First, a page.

HISTORIC EIGHT DOCUMENTS BY CHARU MAJUMDAR

Proletarians of all countries, unite!
There is one goal, the conquest of power!

HISTORIC EIGHT DOCUMENTS BY CHAIRMAN CHARU MAJUMDAR

28.01.1965. OUR TASKS IN THE PRESENT SITUATION

1965. MAKE THE PEOPLE’S DEMOCRATIC REVOLUTION SUCCESSFUL BY FIGHTING AGAINST REVISIONISM

09.04.1965. WHAT IS THE SOURCE OF THE SPONTANEOUS REVOLUTIONARY OUTBURST IN INDIA?

1965. CARRY ON THE STRUGGLE AGAINST MODERN REVISIONISM

1965. WHAT POSSIBILITY THE YEAR 1965 IS INDICATING?

1966. TAKE THIS OPPORTUNITY TO BUILD UP ARMED PARTISAN STRUGGLE BY FIGHTING AGAINST REVISIONISM

08.12.1966. THE MAIN TASK TODAY IS THE STRUGGLE TO BUILD UP THE TRUE REVOLUTIONARY PARTY THROUGH UNCOMPROMISING STRUGGLE AGAINST REVISIONISM

April 1967. CARRY FORWARD THE PEASANT STRUGGLE BY FIGHTING REVISIONISM

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The people’s war in India today.

Profile of a leader

Charu Mazumdar, or more popularly known as CM, was born in a Zamindari family of Siliguri in 1918. As a school student he was influenced by the petty-bourgeois national revolutionaries and became a member of the All Bengal Students Association, affiliated to the Anusilan group. His father, a lawyer, was an active Congress freedom fighter and his mother was progressive for her times. In 1937-38 he dropped out of college and became a Congress worker organising bidi workers and others. After a few years he quit the Congress and joined the CPI, working in the peasant front. Primarily he worked amongst the Jalpaiguri peasantry and became a popular leader amongst them. When a warrant was issued for his arrest he went underground. At the outbreak of World War II the party was banned and he did secret organisational work amongst the peasantry and became a member of the CPI Jalpaiguri district committee in 1942. During the great famine of 1943, he organised the seizure of crops in Jalpaiguri. In 1946 he participated in the Tebhaga movement and organised militant struggles of the peasants in North Bengal. This movement had a profound impact on him and shaped his vision on armed peasantry developing a revolutionary movement. Later he worked amongst the tea garden workers of Darjeeling district.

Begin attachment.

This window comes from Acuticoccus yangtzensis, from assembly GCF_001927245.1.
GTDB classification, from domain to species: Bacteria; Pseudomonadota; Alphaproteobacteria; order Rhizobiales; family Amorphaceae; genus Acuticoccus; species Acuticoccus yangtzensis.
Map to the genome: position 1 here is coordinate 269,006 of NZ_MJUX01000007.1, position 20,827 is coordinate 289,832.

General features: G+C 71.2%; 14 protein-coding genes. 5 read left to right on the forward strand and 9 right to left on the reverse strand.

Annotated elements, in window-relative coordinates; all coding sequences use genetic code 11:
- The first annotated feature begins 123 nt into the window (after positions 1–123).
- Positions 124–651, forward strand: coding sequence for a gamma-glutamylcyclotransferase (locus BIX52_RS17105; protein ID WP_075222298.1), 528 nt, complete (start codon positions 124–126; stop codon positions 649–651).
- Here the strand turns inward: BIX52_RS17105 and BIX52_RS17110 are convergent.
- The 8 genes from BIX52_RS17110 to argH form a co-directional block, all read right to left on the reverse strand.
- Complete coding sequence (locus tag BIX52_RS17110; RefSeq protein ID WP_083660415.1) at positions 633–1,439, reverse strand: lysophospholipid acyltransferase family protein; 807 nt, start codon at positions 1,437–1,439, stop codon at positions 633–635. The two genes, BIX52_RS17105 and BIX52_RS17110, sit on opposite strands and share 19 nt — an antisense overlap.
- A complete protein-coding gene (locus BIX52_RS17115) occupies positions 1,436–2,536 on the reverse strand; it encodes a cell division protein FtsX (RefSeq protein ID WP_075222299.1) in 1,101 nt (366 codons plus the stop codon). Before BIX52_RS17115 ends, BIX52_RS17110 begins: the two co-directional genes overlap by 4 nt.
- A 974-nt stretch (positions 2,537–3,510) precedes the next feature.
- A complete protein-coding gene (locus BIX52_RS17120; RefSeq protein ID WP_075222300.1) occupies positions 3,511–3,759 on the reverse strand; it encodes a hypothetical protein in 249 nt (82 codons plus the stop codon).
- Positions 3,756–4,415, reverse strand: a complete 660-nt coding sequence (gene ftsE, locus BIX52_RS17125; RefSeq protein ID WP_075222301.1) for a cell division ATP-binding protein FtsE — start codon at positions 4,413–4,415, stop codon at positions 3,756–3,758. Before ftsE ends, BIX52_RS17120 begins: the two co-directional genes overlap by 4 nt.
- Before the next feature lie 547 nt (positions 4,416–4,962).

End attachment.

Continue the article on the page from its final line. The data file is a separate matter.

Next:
In 1948 the CPI was banned and he spent the next three years in jail. In January 1954 he married Lila Mazumdar Sengupta, a CPI cardholder from Jalpaiguri. They shifted to Siliguri, which remained the centre of his activity. His ailing father and unmarried sister lived there under severe financial constraints having lost their ancestral property. As the peasant movement receded he spent his efforts organising tea garden workers, rickshaw pullers, etc. After the Palghat Congress in 1956 his ideological differences with the party widened. Severe financial constraints added to his depressing conditions. But, the Great Debate, in the international communist movement lifted his spirits. During the Indo-China war he was again put in jail. Though he joined the CPI (M) in the split, he found the leadership dodging the key ideological questions. In 1964-65 he was sick and devoted time to studying and writing about communism and Mao’s thought. It was here that he developed his ideas which were recorded in his writings and speeches of 1965-67 – subsequently known as the ‘Historic Eight Documents’ – which formed the political-ideological basis for the emergence of the Naxalite movement.

Communist Party of India (Marxist-Leninist) People’s War: “30 Years of Naxalbari”, 1997. Vanguard Publications.